Big crowds have turned out for this year’s NAIDOC Week celebrations showing a growing interest in the region’s aboriginal culture.
Crowds of more than 80 people attended the presentation of local NAIDOC Week awards on Monday and at the screening of a mini-documentary on Sunday on Gunditjmara elder Rob Lowe’s great grandmother and other female forebears.
Mr Lowe said the local aboriginal community was “opening the book” about its culture and finding a lot of interest from the wider community.
Local NAIDOC Week organisers want to lift the profile of the event and this year brought back NAIDOC Week awards after about a 10-year absence.
Ashley Couzens, from the Gunditjmara Aboriginal Cooperative, said the awards had been brought back by popular demand and plans were afoot to return the NAIDOC Week march and dinner dance in future years.
Rob Lowe, who educates the wider community about aboriginal culture, was awarded the 2018 male aboriginal elder of the year award and Libby Clarke, who works on the local “ancestor tree,” the female aboriginal elder of the Year.
In his address Mr Lowe called on the aboriginal community to support rather than criticise each other.
“We all belong to our culture,” he said.
The male community member of the year went to East Warrnambool football coach Danny Chatfield and the female community member of the year was won by Diploma in Community Services student Hayley Harrison.
Victorian Young High Achiever finalist Cody Chatfield was the female youth award winner and Tori Miller, the first indigenous person to address the Warrnambool Anzac Day dawn service, the male youth award winner.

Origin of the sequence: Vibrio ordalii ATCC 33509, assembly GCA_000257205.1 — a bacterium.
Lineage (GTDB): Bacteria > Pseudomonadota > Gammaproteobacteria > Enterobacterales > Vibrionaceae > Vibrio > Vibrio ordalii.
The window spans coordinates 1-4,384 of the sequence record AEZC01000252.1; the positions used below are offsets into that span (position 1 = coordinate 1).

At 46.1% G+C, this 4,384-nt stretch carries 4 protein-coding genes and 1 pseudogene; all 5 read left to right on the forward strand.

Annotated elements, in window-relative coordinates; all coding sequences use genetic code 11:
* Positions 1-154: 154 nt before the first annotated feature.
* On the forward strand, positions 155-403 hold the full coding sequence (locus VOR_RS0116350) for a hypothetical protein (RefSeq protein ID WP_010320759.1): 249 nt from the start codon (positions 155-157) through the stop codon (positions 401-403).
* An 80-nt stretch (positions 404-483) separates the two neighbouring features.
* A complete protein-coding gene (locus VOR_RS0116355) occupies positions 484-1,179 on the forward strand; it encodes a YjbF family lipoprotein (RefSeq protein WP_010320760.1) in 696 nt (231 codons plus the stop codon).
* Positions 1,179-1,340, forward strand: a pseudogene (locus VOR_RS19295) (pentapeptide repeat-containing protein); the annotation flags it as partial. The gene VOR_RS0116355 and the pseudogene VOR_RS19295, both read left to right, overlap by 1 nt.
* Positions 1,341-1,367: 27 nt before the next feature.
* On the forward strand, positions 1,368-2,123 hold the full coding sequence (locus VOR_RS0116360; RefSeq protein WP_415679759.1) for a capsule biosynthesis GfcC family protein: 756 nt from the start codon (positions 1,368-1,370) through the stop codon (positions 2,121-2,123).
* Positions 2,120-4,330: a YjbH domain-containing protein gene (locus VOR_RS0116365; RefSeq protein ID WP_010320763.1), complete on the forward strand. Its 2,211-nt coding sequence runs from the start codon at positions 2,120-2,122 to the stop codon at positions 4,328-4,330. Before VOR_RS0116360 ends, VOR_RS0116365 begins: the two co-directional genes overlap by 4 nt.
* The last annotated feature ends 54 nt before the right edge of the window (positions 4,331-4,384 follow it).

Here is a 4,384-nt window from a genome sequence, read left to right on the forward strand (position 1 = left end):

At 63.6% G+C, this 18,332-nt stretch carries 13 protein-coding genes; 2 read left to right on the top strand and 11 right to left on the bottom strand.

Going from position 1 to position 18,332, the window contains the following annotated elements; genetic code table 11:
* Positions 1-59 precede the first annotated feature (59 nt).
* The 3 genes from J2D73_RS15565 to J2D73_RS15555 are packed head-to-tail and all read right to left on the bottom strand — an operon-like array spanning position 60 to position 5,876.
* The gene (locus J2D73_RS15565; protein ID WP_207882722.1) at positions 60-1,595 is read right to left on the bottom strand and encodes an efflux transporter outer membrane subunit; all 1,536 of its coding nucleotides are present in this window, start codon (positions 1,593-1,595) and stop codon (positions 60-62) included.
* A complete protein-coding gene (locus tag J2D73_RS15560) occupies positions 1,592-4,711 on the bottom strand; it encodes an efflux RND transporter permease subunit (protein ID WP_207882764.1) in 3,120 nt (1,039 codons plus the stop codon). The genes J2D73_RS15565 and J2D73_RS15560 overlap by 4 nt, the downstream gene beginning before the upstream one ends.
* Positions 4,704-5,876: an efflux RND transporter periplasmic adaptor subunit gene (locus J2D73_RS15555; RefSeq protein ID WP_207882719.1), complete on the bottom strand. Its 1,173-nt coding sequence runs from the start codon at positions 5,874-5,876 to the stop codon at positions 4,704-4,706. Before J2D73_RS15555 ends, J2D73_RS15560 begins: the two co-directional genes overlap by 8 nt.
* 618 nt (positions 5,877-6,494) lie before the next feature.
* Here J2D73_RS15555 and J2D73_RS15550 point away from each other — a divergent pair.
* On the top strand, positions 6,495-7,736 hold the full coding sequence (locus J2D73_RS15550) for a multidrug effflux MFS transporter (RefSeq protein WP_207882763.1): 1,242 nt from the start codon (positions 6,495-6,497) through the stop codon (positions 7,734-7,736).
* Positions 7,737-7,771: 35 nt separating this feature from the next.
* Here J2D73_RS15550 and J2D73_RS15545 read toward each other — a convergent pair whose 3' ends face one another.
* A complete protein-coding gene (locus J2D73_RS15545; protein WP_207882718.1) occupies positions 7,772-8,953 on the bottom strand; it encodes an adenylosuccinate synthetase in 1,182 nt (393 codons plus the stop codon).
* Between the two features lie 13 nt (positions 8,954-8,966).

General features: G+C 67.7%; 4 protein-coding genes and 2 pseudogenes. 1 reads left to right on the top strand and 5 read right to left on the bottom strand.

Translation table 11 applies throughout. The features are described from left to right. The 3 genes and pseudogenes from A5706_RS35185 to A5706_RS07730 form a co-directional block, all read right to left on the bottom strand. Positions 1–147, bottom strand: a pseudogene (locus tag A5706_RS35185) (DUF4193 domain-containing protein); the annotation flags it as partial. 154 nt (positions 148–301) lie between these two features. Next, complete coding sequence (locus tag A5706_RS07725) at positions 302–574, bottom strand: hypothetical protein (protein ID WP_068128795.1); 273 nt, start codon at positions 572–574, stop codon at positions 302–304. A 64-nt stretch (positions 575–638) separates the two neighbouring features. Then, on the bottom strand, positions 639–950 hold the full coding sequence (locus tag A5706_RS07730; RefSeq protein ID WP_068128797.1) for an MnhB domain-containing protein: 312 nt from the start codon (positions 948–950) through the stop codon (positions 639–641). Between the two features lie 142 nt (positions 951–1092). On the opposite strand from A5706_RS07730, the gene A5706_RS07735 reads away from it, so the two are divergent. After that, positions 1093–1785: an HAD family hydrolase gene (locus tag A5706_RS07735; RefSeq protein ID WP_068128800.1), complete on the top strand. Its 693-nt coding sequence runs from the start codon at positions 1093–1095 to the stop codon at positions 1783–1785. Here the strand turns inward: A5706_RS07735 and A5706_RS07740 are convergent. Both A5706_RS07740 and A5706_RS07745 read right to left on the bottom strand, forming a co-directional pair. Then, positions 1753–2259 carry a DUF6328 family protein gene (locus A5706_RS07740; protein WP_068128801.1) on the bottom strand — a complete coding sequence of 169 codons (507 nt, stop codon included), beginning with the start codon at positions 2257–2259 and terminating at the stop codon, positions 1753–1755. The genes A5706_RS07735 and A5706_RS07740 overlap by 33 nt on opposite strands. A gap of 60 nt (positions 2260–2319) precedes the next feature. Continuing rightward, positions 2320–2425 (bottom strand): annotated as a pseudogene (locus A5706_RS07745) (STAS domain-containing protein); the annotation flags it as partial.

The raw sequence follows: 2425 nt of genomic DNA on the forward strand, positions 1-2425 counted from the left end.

Brett Clarke, Glenda Austin, Anne Lister, Jamara Ugle-Hagan and Shylee Corrigan were awarded certificates of recognition.
This year’s NAIDOC Week has the theme of “Because of Her, We Can” to recognise women who have played a significant part in Aboriginal and Torres Strait Islander culture.
Among those to pay tribute to the aboriginal women who had shaped them was Roslyn Clarke-Britton.
She said her mother Maisie Rose-Clarke had been instrumental in keeping aboriginal culture alive not only in her family but among other aboriginal families who moved from the Framlingham aboriginal mission into Warrnambool in the early 1970s.
Ms Clarke-Britton said her mother overcame racism in her street to become respected not only in the indigenous but also the non-indigenous community.
She had hosted many gatherings of former Framlingham residents to keep the community connections alive and was one of the first directors of the Gunditjmara Aboriginal Cooperative.
Younger members of the aboriginal community, Brianna Harrison, 23, and Doreen Austin, 26, said women passed on a lot of aboriginal arts such as making possum skin cloaks, beading and basket weaving.